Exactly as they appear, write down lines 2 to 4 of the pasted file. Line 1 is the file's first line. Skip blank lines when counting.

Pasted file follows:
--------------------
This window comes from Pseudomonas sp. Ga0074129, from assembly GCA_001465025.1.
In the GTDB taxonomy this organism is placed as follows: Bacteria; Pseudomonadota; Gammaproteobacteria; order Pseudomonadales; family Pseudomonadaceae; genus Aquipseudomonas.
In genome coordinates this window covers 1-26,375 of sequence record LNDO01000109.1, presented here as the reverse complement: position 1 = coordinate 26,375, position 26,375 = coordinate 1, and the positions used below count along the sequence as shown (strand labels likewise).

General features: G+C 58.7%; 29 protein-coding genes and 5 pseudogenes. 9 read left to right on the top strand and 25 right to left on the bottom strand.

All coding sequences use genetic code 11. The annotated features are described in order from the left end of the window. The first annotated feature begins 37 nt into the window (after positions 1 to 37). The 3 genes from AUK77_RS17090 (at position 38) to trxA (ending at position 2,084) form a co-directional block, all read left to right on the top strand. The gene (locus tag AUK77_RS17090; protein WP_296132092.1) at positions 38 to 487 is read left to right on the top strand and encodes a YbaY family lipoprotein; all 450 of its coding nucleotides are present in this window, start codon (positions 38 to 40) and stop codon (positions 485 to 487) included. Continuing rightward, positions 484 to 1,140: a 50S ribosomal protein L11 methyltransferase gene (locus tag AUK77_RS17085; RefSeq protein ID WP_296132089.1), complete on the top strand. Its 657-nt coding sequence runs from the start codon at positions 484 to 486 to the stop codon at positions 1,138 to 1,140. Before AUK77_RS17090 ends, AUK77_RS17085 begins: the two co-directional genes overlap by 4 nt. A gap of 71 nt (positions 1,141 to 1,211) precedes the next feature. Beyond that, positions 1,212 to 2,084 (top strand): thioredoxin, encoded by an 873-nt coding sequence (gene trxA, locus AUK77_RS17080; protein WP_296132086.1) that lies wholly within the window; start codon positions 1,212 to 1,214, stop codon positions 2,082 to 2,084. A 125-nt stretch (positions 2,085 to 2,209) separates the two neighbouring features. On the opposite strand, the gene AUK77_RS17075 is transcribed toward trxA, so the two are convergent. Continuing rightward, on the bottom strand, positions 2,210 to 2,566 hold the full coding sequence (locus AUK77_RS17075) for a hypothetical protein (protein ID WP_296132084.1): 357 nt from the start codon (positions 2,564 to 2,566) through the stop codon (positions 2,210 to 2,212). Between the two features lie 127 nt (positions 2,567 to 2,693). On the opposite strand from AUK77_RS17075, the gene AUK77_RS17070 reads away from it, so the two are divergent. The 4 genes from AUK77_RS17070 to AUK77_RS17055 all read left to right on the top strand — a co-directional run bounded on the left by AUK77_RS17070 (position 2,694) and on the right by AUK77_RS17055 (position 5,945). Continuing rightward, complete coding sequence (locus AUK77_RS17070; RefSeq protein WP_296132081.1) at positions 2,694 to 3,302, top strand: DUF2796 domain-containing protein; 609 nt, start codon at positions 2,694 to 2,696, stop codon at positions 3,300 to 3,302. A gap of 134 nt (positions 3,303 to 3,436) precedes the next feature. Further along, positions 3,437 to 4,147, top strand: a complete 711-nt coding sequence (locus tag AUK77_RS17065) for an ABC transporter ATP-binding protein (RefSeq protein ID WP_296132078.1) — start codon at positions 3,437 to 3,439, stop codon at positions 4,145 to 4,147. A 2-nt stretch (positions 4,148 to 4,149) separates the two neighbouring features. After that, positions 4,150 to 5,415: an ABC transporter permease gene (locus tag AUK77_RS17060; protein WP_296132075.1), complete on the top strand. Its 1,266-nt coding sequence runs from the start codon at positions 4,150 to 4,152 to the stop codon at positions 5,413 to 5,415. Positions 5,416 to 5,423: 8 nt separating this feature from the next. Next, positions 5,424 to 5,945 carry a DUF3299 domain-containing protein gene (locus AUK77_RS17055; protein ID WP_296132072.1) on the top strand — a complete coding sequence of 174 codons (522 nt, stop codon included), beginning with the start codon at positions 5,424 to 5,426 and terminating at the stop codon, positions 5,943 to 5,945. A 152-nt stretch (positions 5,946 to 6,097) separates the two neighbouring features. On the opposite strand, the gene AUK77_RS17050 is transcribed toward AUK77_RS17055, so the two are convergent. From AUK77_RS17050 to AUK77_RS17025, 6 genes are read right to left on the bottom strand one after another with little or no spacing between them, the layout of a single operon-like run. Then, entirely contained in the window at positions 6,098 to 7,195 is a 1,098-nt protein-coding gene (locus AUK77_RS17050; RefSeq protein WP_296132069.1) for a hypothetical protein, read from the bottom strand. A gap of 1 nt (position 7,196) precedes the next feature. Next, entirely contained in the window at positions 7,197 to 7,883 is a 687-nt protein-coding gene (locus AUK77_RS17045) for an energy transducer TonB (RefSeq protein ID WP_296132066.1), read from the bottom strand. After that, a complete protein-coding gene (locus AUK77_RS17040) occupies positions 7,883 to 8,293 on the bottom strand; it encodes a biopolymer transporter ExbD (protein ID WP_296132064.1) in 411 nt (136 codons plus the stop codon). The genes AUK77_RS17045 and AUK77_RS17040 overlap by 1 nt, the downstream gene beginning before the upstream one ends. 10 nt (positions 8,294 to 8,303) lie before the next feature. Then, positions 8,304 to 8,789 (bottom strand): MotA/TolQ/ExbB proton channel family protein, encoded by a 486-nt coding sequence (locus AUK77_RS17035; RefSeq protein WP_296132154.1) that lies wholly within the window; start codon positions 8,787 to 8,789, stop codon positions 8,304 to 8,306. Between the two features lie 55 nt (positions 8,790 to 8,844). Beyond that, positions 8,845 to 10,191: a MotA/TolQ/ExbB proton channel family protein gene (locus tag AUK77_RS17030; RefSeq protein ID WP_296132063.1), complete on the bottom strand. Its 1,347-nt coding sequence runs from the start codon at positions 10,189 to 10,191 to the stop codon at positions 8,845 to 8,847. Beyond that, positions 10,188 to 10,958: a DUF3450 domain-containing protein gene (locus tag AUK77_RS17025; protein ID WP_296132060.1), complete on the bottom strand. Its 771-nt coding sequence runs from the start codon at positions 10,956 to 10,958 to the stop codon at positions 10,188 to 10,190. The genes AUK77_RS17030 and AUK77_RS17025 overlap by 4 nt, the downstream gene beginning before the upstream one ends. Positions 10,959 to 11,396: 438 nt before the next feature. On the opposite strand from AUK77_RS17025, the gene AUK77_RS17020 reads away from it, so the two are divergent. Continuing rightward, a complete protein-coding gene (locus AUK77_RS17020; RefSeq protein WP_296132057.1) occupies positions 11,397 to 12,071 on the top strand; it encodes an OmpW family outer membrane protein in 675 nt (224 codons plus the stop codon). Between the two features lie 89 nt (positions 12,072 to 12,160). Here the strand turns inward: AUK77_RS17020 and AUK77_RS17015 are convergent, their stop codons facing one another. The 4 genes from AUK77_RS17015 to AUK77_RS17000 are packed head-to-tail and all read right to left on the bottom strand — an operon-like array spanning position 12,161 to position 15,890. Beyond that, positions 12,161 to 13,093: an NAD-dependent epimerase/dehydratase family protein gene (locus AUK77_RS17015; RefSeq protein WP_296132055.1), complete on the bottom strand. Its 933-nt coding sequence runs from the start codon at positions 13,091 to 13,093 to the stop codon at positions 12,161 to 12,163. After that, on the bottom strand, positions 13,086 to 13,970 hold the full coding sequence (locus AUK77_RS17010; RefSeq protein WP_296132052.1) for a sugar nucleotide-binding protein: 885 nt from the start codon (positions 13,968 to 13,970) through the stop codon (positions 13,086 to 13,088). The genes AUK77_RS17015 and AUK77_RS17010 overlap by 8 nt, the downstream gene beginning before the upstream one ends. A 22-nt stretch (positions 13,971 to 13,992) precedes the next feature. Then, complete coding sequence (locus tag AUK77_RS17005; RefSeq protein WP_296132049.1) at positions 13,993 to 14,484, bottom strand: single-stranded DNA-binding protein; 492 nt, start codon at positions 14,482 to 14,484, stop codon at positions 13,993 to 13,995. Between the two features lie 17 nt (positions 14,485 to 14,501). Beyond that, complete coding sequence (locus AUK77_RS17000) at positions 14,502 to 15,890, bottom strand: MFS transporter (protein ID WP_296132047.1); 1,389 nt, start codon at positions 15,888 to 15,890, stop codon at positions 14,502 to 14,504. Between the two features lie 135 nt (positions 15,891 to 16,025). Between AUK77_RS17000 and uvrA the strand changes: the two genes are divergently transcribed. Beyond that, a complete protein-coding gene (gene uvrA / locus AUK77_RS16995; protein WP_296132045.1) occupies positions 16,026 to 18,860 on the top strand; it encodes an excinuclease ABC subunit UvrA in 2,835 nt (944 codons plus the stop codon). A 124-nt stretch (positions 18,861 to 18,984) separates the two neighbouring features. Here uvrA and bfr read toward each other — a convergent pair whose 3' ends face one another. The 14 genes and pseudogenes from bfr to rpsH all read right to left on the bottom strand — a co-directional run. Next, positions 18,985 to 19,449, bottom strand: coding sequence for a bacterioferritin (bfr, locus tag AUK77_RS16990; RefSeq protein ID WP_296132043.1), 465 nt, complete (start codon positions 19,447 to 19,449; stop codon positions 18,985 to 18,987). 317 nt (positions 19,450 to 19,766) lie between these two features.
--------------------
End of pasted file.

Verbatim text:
In the GTDB taxonomy this organism is placed as follows: Bacteria; Pseudomonadota; Gammaproteobacteria; order Pseudomonadales; family Pseudomonadaceae; genus Aquipseudomonas.
In genome coordinates this window covers 1-26,375 of sequence record LNDO01000109.1, presented here as the reverse complement: position 1 = coordinate 26,375, position 26,375 = coordinate 1, and the positions used below count along the sequence as shown (strand labels likewise).

General features: G+C 58.7%; 29 protein-coding genes and 5 pseudogenes. 9 read left to right on the top strand and 25 right to left on the bottom strand.